Vol. 6 No. 18
(Based on R. Bachye's introduction to the parshah)
"Also these (parables) are for the wise - to favour someone in judgement is not a good thing" (Mishlei 24:23).
Shlomoh ha'Melech arranged his parables from the beginning of the seifer until here for the benefit of fools and young children - because in the opening pesukim (1:4), he wrote that his parables were "to give fools wisdom and children advice".
But now he turns to the wise who sit on the bench of judgement. That is what he means by "also these" etc. - that these parables are meant for the wise, to rebuke them with. And what is the rebuke? That it is not good to favour one of the litigants when judging. It is true that the Torah already warns against this, when it writes in Devorim (1:17) "Do not favour a litigant in judgement". Nevertheless, Shlomoh adds something new to this mitzvah: for the Torah's prohibition does not include a punishment, so Shlomoh adds (in the following possuk) "He who says to the wicked man 'You are righteous!', nations will denounce him, peoples will curse him". Not only has he transgressed the command of G-d, for which he is 'cursed from G-d' - as another possuk in Mishlei (22:14) describes someone whose mouth twists the truth - but he is also cursed by his fellow citizens, because everyone will curse him.
And if this is true of a judge who pronounces a guilty man innocent, how much more so is it true of a judge who pronounces an innocent man guilty. How the people will revile and detest the man who twists justice!
And because the Torah, which depends on the dispensation of justice, opens with the word "Bereishis" (which in turn, begins with the letter 'beis') and concludes with the word "Yisroel" (which ends with the letter 'lamed'), Shlomoh wrote 'bal tov' (instead of 'lo tov', which is grammatically more accurate). He is following in the footsteps of his father Dovid ha'Melech, who wrote in Tehillim (147:20) "u'mishpotim bal yedo'um" - both of these pesukim contain the message that the Torah, which is hinted in the word 'bal', depends upon justice.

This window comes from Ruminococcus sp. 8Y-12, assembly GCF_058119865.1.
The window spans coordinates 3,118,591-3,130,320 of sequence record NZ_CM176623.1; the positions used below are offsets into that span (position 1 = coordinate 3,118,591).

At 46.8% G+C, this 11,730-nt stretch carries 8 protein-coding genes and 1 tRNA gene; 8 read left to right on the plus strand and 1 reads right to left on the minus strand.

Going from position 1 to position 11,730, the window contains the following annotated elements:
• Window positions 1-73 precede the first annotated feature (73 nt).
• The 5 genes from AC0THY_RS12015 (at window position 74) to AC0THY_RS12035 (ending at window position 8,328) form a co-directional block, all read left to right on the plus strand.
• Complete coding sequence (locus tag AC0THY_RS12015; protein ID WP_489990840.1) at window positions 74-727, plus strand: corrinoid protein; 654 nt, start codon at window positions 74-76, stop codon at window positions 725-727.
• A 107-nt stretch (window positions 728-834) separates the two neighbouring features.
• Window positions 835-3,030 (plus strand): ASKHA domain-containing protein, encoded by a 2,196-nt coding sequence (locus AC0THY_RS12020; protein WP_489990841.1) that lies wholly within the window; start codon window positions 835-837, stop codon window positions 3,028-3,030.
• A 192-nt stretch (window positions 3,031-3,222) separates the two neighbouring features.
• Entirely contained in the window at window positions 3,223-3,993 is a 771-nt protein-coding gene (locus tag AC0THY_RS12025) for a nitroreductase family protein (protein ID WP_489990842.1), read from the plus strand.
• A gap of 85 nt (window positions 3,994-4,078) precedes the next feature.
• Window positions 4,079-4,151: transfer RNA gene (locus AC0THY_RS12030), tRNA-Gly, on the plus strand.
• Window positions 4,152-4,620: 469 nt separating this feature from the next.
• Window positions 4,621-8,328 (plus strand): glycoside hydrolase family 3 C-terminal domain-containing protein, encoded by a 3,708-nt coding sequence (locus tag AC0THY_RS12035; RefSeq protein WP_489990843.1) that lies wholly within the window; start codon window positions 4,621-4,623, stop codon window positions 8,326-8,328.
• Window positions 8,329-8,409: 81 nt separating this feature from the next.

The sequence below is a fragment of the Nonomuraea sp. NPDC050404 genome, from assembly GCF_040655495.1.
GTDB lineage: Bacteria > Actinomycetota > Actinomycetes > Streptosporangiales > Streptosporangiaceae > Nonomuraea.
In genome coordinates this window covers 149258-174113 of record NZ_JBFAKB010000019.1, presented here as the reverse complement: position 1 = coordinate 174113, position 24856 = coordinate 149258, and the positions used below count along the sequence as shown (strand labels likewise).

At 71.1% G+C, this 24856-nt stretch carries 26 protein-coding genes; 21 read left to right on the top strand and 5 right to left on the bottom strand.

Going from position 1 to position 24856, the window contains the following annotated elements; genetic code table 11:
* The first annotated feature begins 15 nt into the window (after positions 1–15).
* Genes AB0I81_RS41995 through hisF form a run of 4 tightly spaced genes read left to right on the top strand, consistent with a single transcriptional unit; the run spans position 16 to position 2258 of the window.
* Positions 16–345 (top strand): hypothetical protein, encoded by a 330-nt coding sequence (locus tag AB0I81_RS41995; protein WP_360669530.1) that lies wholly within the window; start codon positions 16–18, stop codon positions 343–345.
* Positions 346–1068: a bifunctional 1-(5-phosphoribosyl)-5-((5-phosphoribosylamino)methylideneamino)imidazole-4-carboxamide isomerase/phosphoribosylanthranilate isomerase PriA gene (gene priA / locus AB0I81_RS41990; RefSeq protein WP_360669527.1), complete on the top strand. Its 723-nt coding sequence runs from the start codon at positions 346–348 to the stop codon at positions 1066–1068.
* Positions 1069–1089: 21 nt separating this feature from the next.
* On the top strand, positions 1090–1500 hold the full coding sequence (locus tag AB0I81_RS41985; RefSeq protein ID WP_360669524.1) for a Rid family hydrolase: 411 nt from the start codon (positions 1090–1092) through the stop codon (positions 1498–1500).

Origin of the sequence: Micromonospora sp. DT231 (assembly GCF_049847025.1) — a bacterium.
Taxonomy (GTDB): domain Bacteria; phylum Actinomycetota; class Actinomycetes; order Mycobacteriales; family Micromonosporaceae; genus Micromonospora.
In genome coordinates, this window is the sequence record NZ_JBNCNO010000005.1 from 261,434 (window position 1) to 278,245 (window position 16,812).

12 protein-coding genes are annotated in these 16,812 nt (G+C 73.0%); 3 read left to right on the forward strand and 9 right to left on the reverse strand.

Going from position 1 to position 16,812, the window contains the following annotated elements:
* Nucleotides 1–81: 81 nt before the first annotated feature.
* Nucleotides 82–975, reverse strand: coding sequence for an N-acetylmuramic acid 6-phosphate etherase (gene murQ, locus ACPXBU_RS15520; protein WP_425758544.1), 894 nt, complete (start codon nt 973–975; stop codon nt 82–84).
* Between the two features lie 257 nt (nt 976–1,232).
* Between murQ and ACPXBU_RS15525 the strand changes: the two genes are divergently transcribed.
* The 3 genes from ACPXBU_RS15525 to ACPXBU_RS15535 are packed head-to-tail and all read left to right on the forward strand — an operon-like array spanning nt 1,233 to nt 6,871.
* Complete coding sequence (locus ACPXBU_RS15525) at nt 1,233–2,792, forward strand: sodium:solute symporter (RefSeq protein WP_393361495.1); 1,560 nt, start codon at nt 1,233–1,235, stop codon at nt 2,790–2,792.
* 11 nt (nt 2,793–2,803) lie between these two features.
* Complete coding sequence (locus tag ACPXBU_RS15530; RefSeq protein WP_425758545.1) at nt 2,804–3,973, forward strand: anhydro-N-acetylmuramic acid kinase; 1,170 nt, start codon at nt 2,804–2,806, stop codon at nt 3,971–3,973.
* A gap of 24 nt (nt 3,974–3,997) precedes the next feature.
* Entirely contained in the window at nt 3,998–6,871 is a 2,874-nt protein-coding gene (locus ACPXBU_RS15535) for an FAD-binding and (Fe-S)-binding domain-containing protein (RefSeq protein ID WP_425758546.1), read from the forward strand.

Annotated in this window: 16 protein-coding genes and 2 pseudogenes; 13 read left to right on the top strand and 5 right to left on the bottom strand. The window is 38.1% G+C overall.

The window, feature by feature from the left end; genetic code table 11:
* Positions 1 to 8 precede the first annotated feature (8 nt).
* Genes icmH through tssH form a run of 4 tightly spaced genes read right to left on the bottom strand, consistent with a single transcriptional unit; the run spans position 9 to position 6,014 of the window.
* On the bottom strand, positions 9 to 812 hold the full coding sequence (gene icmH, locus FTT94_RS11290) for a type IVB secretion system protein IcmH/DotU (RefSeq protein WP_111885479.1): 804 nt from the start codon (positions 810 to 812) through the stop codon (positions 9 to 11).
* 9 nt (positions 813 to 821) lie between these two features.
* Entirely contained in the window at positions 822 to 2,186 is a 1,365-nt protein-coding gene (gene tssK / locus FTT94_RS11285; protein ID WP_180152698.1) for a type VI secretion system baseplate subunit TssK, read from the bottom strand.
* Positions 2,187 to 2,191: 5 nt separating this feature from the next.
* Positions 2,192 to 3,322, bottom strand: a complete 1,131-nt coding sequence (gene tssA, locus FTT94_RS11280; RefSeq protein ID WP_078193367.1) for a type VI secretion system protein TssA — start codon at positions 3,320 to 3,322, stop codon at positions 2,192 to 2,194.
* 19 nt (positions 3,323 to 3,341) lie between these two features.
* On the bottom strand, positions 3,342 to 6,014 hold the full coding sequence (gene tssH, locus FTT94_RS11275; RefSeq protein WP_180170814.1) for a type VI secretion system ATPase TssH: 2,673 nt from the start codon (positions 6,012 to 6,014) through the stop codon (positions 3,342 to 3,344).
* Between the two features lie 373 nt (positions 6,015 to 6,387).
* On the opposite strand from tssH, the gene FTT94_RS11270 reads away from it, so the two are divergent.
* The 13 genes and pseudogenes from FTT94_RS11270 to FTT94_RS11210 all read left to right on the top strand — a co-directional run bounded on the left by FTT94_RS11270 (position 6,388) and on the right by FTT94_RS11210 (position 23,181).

It is well known that justice is the basis of the Throne of Glory, as it is written in Tehillim (89:46) "Righteousness and justice are the bases of Your throne". Consequently, those who uphold justice, also uphold G-d's throne. On the other hand, those who pervert justice and impair it, also impair G-d's throne. That is why Shlomoh writes "bal tov", meaning that he will not merit the good that is hidden for the righteous in the World to Come. This conforms with the author's comment (writes ha'Rav Sheval - in his footnotes) in Parshas Yisro, with regard to the ninth commandment of not to swear falsely. He writes there that the ninth commandment corresponds to the ninth planet 'Arvos', which contains the Throne of Glory and the store-house of Souls. Consequently, by testifying falsely, one denies the existence of that location which houses the treasury of Souls. As a result of that, his soul will not return to its source. And the same will apply to someone who perverts justice.
What emerges is that someone who favours a litigant will be punished both in this world and in the next.
Justice is the cause of peace, which is why Yisro concluded his advice to Moshe on how to attain justice - "If you will do this thing, and G-d will command you, then also all this nation will arrive at its destination in peace". And peace is the lynch-pin of the world. That is why justice was handed to the sages, because it is the sages who increase peace in the world. For that reason it is prohibited to take one's case to any law-court other than one over whom the Chachmei Yisroel preside, as the Torah writes "And these are the judgements which you shall put before them" (the sages) - 'but not before ordinary people'.
Adapted from the Chofetz Chaim
It's G-d who deals the stroke
"And he shall pay his doctor's fees" ... (21:19). From here, the Gemoro derives that a doctor is permitted to heal a patient. But why on earth not, you may well ask?
We may have thought, explains Rashi, that when G-d strikes, a doctor has no right to interfere. G-d dealt the blow, and G-d will heal, if He so wishes.